Several "official" and formal guidelines that attempt to define the scope of fair use for specific applications—notably for education, research, and library services—have emerged in the years since passage of the Copyright Act of 1976. Although some interested parties and some governmental agencies have welcomed these guidelines, none of them ever has had the force of law. This article analyzes the origins of guidelines, the various governmental documents and court rulings that reference the guidelines, and the substantive content of the guidelines themselves to demonstrate that in fact the guidelines bear little relationship, if any, to the law of fair use.
Library Assessment Blog
Notes by Karen Neurohr (Oklahoma State) and Martha Kyrillidou (ARL) A gathering of 80+ colleagues interested in library assessment met as usual during Friday before ALA to hear interesting developments in library assessment. This forum takes place twice a year in conjunction with ALA annual and midwinter meetings from 1:30 to 3:00pm on Fridays and […]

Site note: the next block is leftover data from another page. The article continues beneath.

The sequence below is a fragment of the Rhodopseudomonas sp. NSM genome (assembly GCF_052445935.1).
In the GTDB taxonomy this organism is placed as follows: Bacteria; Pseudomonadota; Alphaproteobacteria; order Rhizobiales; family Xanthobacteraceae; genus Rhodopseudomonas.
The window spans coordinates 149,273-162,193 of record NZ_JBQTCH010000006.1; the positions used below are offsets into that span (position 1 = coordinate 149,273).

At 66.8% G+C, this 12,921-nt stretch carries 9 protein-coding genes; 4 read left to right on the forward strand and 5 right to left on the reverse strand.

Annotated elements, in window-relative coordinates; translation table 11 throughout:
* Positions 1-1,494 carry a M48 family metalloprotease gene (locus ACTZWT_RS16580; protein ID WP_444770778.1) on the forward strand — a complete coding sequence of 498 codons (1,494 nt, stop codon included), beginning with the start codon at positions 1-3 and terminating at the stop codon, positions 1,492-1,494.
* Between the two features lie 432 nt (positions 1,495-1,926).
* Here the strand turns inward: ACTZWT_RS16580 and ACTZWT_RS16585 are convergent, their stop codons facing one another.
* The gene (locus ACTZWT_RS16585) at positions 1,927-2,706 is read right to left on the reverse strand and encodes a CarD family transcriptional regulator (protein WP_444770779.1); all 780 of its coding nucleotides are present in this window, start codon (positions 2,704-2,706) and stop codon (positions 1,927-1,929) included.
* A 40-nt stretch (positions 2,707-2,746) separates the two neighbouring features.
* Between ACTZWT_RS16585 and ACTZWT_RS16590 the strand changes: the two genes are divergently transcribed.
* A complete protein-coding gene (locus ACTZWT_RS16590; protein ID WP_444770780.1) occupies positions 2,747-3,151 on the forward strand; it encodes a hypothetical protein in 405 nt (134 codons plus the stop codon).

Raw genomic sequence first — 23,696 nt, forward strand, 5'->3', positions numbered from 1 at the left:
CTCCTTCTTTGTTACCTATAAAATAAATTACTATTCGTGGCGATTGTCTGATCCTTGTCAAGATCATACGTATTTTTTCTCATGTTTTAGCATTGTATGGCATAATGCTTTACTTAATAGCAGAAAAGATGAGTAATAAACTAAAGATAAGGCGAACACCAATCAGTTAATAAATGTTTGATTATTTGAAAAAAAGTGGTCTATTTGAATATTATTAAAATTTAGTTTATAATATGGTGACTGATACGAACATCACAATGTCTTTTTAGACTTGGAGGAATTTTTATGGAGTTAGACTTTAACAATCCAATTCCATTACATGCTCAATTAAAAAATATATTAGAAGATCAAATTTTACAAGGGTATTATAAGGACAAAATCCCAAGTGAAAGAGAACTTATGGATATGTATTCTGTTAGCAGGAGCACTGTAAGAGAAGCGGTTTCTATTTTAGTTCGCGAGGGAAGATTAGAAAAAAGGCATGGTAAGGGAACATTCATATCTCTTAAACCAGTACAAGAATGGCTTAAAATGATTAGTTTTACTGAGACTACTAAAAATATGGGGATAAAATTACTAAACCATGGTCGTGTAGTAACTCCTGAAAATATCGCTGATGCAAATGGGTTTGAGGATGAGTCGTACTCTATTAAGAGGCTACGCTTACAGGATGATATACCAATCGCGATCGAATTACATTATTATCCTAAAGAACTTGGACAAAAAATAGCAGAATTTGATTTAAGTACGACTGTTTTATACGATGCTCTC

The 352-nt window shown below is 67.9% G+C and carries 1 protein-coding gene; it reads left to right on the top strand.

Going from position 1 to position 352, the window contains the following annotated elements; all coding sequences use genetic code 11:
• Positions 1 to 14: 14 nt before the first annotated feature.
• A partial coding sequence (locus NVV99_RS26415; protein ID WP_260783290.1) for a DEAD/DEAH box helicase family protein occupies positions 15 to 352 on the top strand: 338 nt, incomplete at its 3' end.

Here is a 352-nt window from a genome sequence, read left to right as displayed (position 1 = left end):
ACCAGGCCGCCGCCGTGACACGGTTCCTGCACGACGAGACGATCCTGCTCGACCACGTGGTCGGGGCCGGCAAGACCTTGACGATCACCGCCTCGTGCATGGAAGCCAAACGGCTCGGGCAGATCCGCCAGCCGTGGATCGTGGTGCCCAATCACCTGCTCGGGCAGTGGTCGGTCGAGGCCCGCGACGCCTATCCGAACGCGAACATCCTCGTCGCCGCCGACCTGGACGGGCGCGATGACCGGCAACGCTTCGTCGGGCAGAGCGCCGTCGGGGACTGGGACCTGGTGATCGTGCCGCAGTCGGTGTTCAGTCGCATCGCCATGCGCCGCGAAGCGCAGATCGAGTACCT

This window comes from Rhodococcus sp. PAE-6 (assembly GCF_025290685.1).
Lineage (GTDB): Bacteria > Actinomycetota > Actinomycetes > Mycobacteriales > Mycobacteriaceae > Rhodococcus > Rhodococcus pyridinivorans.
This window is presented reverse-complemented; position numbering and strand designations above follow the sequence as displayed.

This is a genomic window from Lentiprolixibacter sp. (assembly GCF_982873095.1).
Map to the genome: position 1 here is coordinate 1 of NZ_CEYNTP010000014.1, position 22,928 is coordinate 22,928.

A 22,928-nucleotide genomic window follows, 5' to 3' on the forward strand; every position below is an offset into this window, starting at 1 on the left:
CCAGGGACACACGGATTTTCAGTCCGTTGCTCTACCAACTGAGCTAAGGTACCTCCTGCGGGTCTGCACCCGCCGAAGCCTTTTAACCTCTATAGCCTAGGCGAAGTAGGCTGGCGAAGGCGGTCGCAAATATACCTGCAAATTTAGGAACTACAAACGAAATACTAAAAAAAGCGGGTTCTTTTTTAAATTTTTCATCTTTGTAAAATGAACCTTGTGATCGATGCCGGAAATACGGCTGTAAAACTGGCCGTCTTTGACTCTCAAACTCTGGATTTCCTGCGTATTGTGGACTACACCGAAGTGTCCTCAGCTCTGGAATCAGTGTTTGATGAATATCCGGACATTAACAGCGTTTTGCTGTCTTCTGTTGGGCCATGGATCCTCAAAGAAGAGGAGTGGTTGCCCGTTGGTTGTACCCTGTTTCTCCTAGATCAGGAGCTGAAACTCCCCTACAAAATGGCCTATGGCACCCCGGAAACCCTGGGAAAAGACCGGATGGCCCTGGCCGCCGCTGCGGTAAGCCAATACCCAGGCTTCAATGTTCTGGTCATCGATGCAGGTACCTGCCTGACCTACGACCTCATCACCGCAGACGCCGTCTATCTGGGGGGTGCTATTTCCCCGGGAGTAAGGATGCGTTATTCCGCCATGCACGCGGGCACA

There is an increasing number of library assessment community gatherings so it’s worth doing a brief update on what’s happening. Historically, what is known as the biennial Northumbria conference with roots in the UK dates back more than a decade ago. Similarly, the biennial Evidence Based Library and Information Science gathering with its roots in […]
This post is only part of a conversation I have been having with statistician and librarian and gentleman of many hats, Ray Lyon. We are discussing Total Survey Error. Non-response bias is only one of the pitfalls in poor survey methodology and the biased data some surveys reveal. I expect more will come on this […]